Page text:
Voices of a Global Movement: Speaking the Language

February 28, 2018

Christian Science Society Blumenau, Brazil, 1932(c.

Christian Science Society, Blumenau, Brazil, 1932(c.), Church Archives, Box 530744, Folder 220162.

In the 150 years since Mary Baker Eddy’s discovery of Christian Science, many people have come forward with stories of how it has impacted their lives. As part of our exhibit Fervent Hearts, Willing Hands: Christian Science from Discovery to Global Movement, The Mary Baker Eddy Library will be sharing some of these stories through this article series, “Voices of a Global Movement.”

In a January 1914 article for the Christian Science Sentinel, Annie M. Knott described the increasingly international scope of Christian Science:

Now it is reaching all lands and witnessing to the ever-present God and His Christ. In the last year letters have come to us from the ancient kingdom of Burma, from Dutch Guiana, from Brazil, from far-off islands of the sea, telling of darkness dispelled, and of health and happiness attained through the study of God’s message to this age, as found in “Science and Health with Key to the Scriptures.”

In some ways the establishment of Christian Science in Brazil represents how the faith began to grow in many nations—people from other parts of the world first introduced it to the native citizens. German-speaking immigrants had been settling in Brazil since the mid-nineteenth century, establishing themselves in cities such as Blumenau, Sao Paulo, and Porto Alegre. They were among the first Christian Scientists in the country. Even before they reached the southern areas, Christian Science was already known in Sao Paulo by 1910, with people meeting there informally.

Otto Schaerer, a Swiss immigrant, was one of the first to help establish Christian Science in early twentieth century Brazil. He was a regular reader of the Lesson-Sermon and soon formed a neighborhood group in Blumenau to read it together. After he established a healing practice, his cure of coworker Ida Hoeltgebaum was reported in the December 1923 issue of The Christian Science Journal. Schaerer was not a Journal-listed Christian Science practitioner, and the call went out for an authorized practitioner who was more familiar with Christian Science to come and live in Blumenau.

The first formal service took place on June 12, 1926, with eleven people congregating in  Hoeltgebaum’s home. She would go on to become treasurer for a new Christian Science Society in Blumenau, as well as a Sunday School teacher. She also became a practitioner. The society’s attendees included Dora Vetter and Hedwig Stoeger, both of whom established their own Journal-listed healing practices in the city. A building was dedicated in 1931, and the Mother Church recognized the Society in 1932.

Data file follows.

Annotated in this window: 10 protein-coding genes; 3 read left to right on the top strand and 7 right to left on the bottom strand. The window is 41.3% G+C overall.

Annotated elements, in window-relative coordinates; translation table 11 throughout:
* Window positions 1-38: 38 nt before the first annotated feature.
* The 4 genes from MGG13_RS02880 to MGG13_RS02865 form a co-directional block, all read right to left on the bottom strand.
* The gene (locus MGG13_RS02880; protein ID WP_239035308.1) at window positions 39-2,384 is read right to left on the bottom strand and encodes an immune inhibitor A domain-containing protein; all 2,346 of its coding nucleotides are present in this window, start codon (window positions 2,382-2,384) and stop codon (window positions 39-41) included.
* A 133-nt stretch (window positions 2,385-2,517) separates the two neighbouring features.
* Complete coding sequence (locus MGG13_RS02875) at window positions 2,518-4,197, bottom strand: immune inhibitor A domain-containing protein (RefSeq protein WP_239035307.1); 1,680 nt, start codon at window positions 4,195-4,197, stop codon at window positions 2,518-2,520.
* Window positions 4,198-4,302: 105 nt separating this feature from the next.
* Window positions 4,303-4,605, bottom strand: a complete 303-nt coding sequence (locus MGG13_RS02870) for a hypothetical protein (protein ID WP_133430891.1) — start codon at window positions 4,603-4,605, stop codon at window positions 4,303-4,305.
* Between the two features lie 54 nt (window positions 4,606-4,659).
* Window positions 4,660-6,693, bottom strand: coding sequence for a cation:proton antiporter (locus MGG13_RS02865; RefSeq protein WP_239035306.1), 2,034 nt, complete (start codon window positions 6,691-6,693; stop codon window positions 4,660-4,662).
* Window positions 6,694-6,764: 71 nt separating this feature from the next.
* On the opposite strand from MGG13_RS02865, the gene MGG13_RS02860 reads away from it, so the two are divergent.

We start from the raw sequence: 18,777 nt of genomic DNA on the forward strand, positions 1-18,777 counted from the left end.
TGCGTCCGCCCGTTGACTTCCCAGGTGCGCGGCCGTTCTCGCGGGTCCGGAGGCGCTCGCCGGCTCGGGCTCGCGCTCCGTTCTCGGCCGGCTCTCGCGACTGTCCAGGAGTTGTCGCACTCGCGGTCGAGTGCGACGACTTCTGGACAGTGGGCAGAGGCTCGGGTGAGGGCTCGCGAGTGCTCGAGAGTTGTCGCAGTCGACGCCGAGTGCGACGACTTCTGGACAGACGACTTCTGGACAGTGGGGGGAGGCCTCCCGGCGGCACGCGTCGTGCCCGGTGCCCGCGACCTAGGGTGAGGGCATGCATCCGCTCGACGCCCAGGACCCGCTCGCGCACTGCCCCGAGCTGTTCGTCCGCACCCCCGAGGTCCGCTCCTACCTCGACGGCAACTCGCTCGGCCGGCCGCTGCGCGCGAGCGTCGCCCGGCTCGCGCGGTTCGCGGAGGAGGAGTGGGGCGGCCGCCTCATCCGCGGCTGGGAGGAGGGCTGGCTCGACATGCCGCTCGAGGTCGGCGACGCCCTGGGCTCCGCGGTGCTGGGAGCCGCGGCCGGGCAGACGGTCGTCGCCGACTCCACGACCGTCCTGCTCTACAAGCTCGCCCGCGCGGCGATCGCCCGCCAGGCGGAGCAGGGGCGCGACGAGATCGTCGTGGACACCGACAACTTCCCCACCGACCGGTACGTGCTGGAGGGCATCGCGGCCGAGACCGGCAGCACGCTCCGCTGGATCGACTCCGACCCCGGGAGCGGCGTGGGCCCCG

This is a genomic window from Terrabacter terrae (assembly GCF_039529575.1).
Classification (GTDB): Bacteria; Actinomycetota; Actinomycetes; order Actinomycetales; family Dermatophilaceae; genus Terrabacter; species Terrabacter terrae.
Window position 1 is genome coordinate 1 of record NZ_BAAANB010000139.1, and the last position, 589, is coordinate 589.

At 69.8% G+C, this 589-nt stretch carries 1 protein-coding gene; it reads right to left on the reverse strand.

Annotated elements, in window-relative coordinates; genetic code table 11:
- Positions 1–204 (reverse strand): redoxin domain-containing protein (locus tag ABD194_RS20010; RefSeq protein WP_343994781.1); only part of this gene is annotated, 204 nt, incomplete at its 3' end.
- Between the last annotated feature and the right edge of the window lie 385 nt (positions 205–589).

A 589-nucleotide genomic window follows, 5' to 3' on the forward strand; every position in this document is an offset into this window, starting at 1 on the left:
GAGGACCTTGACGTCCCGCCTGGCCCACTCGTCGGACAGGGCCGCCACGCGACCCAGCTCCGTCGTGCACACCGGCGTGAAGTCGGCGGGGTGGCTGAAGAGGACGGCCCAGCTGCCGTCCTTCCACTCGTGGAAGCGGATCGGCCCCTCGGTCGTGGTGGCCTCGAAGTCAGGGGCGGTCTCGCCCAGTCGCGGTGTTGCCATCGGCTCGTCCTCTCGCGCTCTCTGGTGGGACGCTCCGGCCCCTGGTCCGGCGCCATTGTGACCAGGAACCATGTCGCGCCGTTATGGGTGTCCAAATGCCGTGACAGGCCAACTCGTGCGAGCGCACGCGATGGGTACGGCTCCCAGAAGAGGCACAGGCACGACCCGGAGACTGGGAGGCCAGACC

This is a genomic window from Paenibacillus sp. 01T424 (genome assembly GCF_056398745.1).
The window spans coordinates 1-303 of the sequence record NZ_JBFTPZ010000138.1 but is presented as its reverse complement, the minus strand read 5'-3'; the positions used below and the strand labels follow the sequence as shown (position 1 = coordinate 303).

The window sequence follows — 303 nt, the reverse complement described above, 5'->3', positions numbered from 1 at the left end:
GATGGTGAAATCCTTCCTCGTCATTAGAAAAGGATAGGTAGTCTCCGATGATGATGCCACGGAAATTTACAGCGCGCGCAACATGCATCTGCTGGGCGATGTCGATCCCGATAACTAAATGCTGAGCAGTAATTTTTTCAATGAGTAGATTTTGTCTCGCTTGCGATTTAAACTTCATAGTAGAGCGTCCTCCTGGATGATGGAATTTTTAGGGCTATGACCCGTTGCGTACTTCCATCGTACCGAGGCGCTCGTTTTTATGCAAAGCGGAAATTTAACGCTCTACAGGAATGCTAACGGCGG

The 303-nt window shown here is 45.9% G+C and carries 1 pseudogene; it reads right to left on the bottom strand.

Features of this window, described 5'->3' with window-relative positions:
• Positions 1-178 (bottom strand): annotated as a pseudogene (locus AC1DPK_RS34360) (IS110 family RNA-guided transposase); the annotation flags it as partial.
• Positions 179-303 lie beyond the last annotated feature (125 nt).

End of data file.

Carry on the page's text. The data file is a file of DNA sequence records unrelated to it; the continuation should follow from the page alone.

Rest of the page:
By the 1930s Christian Science had gained a successful foothold in Blumenau. But World War II raised suspicions about people and practices connected with Germany. In 1942 the Brazilian Secretary of Public Welfare issued a ban on “Axis activity.” This included a prohibition on using the German language, as well as “hymns, songs and greetings which may be peculiar to them.”1.

As a result of this proclamation, the society in Blumenau was forced to disband or conduct its services in Portuguese, Brazil’s official language. This was a problem for Christian Science churches and societies throughout the country—Science and Health with Key to the Scriptures had not yet been translated into Portuguese. First and Second Readers with little or no knowledge of Portuguese had to familiarize themselves with the language. The Readers in Blumenau worked tirelessly at this, until the society was able to reorganize on September 14, 1944, two and a half years after the forced disbandment.

The challenges that Brazilian Christian Scientists faced during the war actually fueled the expansion of their churches. Portuguese became more widely used in services, even after Readers were once again allowed to speak German. After a Portuguese translation of Science and Health became available in 1963, Christian Science experienced a new period of growth, with native people learning about the faith through testimonies of healing and radio broadcasts. By 1969—just six years after the book’s translation—The Christian Science Journal reported that Brazil was responsible for buying more Portuguese translations of Science and Health than any other country in the world.

While no offering can liquidate one’s debt of gratitude to God, the fervent heart and willing hand are not unknown to nor unrewarded by Him.

— Mary Baker Eddy, <em>Miscellaneous Writings 1883-1896</em>

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  1. Roland Hall Sharp, “Brazil Keeps a Closer Watch on German Minority,” The Christian Science Monitor, March 6, 1942.